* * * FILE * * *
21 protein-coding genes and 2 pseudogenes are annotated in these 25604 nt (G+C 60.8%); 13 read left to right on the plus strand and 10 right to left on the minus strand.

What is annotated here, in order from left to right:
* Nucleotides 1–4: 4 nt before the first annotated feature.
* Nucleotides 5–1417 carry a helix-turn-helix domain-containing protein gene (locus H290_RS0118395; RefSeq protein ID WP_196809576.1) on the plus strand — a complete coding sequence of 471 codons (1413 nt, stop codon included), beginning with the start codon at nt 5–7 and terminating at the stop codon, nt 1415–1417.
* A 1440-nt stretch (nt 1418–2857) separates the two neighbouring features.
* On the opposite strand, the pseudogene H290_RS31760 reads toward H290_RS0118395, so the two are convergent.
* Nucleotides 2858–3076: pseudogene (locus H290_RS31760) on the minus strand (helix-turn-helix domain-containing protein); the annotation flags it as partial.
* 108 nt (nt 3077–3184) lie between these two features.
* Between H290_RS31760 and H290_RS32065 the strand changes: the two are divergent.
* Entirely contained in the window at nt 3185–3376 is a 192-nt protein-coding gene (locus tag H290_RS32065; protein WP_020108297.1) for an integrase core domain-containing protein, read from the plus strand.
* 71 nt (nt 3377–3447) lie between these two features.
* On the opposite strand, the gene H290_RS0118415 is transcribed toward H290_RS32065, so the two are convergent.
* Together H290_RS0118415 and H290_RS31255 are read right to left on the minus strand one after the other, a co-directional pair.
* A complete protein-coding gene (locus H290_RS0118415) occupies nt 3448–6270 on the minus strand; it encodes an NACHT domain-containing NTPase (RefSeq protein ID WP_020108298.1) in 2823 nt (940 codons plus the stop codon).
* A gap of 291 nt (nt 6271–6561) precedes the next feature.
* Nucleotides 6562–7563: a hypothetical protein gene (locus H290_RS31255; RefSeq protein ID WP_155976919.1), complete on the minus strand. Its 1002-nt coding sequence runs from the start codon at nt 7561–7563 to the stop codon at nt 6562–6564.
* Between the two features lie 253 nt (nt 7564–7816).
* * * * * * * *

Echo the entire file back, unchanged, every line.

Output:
21 protein-coding genes and 2 pseudogenes are annotated in these 25604 nt (G+C 60.8%); 13 read left to right on the plus strand and 10 right to left on the minus strand.

What is annotated here, in order from left to right:
* Nucleotides 1–4: 4 nt before the first annotated feature.
* Nucleotides 5–1417 carry a helix-turn-helix domain-containing protein gene (locus H290_RS0118395; RefSeq protein ID WP_196809576.1) on the plus strand — a complete coding sequence of 471 codons (1413 nt, stop codon included), beginning with the start codon at nt 5–7 and terminating at the stop codon, nt 1415–1417.
* A 1440-nt stretch (nt 1418–2857) separates the two neighbouring features.
* On the opposite strand, the pseudogene H290_RS31760 reads toward H290_RS0118395, so the two are convergent.
* Nucleotides 2858–3076: pseudogene (locus H290_RS31760) on the minus strand (helix-turn-helix domain-containing protein); the annotation flags it as partial.
* 108 nt (nt 3077–3184) lie between these two features.
* Between H290_RS31760 and H290_RS32065 the strand changes: the two are divergent.
* Entirely contained in the window at nt 3185–3376 is a 192-nt protein-coding gene (locus tag H290_RS32065; protein WP_020108297.1) for an integrase core domain-containing protein, read from the plus strand.
* 71 nt (nt 3377–3447) lie between these two features.
* On the opposite strand, the gene H290_RS0118415 is transcribed toward H290_RS32065, so the two are convergent.
* Together H290_RS0118415 and H290_RS31255 are read right to left on the minus strand one after the other, a co-directional pair.
* A complete protein-coding gene (locus H290_RS0118415) occupies nt 3448–6270 on the minus strand; it encodes an NACHT domain-containing NTPase (RefSeq protein ID WP_020108298.1) in 2823 nt (940 codons plus the stop codon).
* A gap of 291 nt (nt 6271–6561) precedes the next feature.
* Nucleotides 6562–7563: a hypothetical protein gene (locus H290_RS31255; RefSeq protein ID WP_155976919.1), complete on the minus strand. Its 1002-nt coding sequence runs from the start codon at nt 7561–7563 to the stop codon at nt 6562–6564.
* Between the two features lie 253 nt (nt 7564–7816).